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  • Long, Huey Pierce (1893-1935), American politician, governor of Louisiana (1928-1932), and United States senator (1932-1935), known for his autocratic methods and colorful speech.

    Long was born on August 30, 1893, in Winnfield, Louisiana, and educated at the University of Oklahoma and Tulane University. Admitted to the bar in 1915, he practiced law in Winnfield and Shreveport, and was elected Louisiana railroad commissioner (later called public service commissioner) in 1918; he remained on the commission until 1926, serving as chairman for five years. In 1928 he won the Democratic party nomination and was elected governor. As such, he instituted many social reforms and built roads, bridges, and schools, but every officeholder was under his influence, municipal government was reduced to subservience, and the courts were powerless. He was impeached in 1929 on charges of bribery and misappropriation of state funds, but the case was dropped.

    During the Great Depression millions of Americans cheered the colorful, grandiose oratory of the “Kingfish,” as Long was called. He ingratiated himself with a program to eliminate poverty that would give every family a minimum income of $5000 per year by limiting individual incomes to a maximum of $1 million per year and would provide old-age pensions of $30 per month to elderly people who had less than $10,000 in cash.

    Long succeeded in establishing himself as virtual dictator of Louisiana. In 1930 he was elected to the U.S. Senate; he stayed on as governor, however, and did not take his Senate seat until 1932, when a handpicked successor became governor and he was assured of control of the Louisiana legislature.

    Huey Long toilet Seat Medal. What actually happened is not known, but during a New York visit, Long was invited to a charity ball held at the Long Island Sands Point Bath and Country Club. The hard drinking senator sought the men's room but it was occupied by another man. Not willing to wait, Long tried to share the men's room with him. Long was somewhat in a shaky condition and drenched the unsuspecting man, who then turned and clobbered the Kingfish.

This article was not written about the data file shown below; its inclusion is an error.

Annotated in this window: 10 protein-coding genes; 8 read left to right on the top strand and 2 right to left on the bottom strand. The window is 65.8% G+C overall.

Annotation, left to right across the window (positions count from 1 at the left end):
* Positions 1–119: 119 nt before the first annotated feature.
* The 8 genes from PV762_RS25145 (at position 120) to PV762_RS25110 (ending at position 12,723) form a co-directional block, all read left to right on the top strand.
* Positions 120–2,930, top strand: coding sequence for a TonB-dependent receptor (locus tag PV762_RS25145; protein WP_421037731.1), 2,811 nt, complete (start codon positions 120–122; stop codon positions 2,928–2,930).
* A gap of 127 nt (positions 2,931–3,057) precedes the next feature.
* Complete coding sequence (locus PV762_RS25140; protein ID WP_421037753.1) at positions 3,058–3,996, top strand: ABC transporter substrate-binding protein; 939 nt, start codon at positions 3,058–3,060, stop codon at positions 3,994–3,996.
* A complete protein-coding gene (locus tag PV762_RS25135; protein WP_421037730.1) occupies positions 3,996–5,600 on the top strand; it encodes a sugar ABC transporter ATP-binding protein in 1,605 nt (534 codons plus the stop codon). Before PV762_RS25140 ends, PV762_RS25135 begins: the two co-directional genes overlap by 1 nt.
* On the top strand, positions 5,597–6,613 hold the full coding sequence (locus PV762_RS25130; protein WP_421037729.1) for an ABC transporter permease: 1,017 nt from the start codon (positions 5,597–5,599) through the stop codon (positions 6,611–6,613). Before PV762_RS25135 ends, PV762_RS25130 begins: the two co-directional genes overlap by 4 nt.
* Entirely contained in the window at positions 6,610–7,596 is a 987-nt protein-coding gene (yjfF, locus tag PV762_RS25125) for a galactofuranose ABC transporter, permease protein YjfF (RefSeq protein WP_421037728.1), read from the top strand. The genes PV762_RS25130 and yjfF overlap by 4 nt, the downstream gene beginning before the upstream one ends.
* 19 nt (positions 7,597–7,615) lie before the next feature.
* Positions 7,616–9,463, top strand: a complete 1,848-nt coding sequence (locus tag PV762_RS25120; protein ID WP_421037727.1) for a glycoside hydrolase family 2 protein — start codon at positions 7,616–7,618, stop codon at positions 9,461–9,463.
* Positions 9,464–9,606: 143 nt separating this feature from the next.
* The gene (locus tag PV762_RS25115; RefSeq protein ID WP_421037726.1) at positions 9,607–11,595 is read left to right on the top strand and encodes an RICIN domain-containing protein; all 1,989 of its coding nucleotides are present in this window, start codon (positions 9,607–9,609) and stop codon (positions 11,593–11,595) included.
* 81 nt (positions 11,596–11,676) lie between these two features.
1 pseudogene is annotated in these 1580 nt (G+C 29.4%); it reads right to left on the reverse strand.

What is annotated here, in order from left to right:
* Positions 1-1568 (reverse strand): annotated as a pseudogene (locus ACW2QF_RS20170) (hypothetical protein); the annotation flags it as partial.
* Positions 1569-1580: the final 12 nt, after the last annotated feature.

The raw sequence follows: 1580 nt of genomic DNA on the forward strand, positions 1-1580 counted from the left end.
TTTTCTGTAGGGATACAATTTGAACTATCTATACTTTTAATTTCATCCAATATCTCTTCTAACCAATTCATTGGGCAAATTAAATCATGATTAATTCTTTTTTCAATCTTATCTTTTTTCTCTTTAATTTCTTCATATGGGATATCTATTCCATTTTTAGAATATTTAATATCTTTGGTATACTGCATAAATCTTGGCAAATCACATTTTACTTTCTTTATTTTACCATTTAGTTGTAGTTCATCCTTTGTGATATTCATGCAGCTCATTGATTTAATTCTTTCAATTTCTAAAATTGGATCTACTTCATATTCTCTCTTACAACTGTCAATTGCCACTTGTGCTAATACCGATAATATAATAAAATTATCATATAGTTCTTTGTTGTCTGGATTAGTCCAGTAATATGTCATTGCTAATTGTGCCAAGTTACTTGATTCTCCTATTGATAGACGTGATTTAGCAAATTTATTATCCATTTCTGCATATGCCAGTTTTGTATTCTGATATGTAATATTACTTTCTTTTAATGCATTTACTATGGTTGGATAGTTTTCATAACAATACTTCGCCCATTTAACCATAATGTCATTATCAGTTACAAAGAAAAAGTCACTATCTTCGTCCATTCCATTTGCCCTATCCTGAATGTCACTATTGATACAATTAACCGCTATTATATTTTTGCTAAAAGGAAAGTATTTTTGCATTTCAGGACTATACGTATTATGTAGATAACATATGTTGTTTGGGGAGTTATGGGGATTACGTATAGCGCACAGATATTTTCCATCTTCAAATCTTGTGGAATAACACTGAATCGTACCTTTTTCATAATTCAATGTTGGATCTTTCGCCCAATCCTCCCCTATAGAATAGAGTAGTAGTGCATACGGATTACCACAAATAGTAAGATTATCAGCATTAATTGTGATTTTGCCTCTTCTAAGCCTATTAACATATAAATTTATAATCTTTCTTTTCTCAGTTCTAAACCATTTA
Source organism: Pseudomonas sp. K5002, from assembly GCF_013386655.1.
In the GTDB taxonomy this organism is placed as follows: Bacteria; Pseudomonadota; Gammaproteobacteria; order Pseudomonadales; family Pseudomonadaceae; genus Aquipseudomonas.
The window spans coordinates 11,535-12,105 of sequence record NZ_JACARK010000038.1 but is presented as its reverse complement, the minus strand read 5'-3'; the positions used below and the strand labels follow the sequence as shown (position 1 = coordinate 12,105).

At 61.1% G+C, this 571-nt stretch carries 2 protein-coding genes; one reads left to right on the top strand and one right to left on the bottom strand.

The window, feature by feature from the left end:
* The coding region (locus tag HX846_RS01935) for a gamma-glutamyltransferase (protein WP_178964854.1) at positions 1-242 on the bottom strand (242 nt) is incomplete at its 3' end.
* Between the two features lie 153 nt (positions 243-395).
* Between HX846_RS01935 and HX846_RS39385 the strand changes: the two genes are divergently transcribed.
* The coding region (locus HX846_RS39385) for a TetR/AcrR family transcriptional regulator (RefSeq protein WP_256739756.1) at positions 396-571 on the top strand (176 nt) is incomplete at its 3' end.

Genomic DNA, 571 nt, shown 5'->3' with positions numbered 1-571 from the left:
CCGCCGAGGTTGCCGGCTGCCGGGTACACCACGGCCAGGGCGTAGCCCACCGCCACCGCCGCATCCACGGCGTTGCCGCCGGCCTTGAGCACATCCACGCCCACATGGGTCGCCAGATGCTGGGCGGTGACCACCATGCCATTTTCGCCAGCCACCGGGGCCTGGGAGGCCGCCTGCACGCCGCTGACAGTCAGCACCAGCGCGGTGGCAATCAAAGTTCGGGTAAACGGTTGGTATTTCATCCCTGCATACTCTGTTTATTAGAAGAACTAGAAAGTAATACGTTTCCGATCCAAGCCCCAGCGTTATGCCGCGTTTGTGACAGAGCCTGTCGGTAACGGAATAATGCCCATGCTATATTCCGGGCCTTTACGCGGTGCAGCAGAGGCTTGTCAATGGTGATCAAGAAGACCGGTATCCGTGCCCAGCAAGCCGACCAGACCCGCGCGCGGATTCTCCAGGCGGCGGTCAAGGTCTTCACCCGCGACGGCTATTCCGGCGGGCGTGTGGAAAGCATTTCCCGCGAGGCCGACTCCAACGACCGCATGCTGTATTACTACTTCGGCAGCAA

This medal was made to reward the unknown man who punched Long. However he never came forth to claim his prize. It appears that others were made and distributed. But the medal is considered very rare.

    Huey Long Louisiana .999 Silver High Relief Medal. Hallmarked on edge, "MEDALLIC ART CO. N.Y. .999+ PURE SILVER". This fantastic work of art is approx half dollar size and weighs about 25 grams. It has been struck in Super High Relief and was probably produced in the late 1960's or early 1970's. I see this medal on eBay at times.

    click here

    Hear part of this speech

    Admirers of Louisiana's Senator Huey Long called him the "Kingfish." He ruled his home state like a Czar and built a political dynasty whose remnants survive today. He became governor in 1928 and was elected to the U.S. Senate in 1930. His ambition was boundless and he next set his sights on the White House. He had no love for Franklin Roosevelt or the New Deal, saying that the N.R.A. (National Recovery Program) stood for "Nuts Running America." In order to confront the crisis of the Depression he proposed a "Share The Wealth Program" that would guarantee an annual income for every American.

    His flamboyance and populist stand against big business attracted many followers. His demagoguery also attracted many enemies, requiring that he surround himself with a personal army of bodyguards. On the evening of September 8, 1935, Long and his heavily armed guards walked a corridor beneath the Louisiana State Capitol in Baton Rouge. Waiting in the corridor was Dr. Carl Weiss who bore a personal grudge against the Kingfish. As Long's entourage rounded a corner, Weiss confronted them igniting a fusillade of gunfire. Between 24 and 61 bullets ripped through Weiss's body killing him instantly. One bullet slammed into Huey Long who fell wounded to the floor. Long's bodyguards later claimed that Weiss shot the Senator and they returned fire. Modern analysis raises the possibility that the bodyguards overreacted to Weiss's approach and Long got caught in the hail of ricocheting bullets they let lose. Whatever the truth, thirty hours after the event the Kingfish was dead.

    References: http://www.eyewitnesstohistory.com
    Martin, Thomas, Dynasty: The Longs of Louisiana (1960); William, T. Harry , Huey Long (1969).

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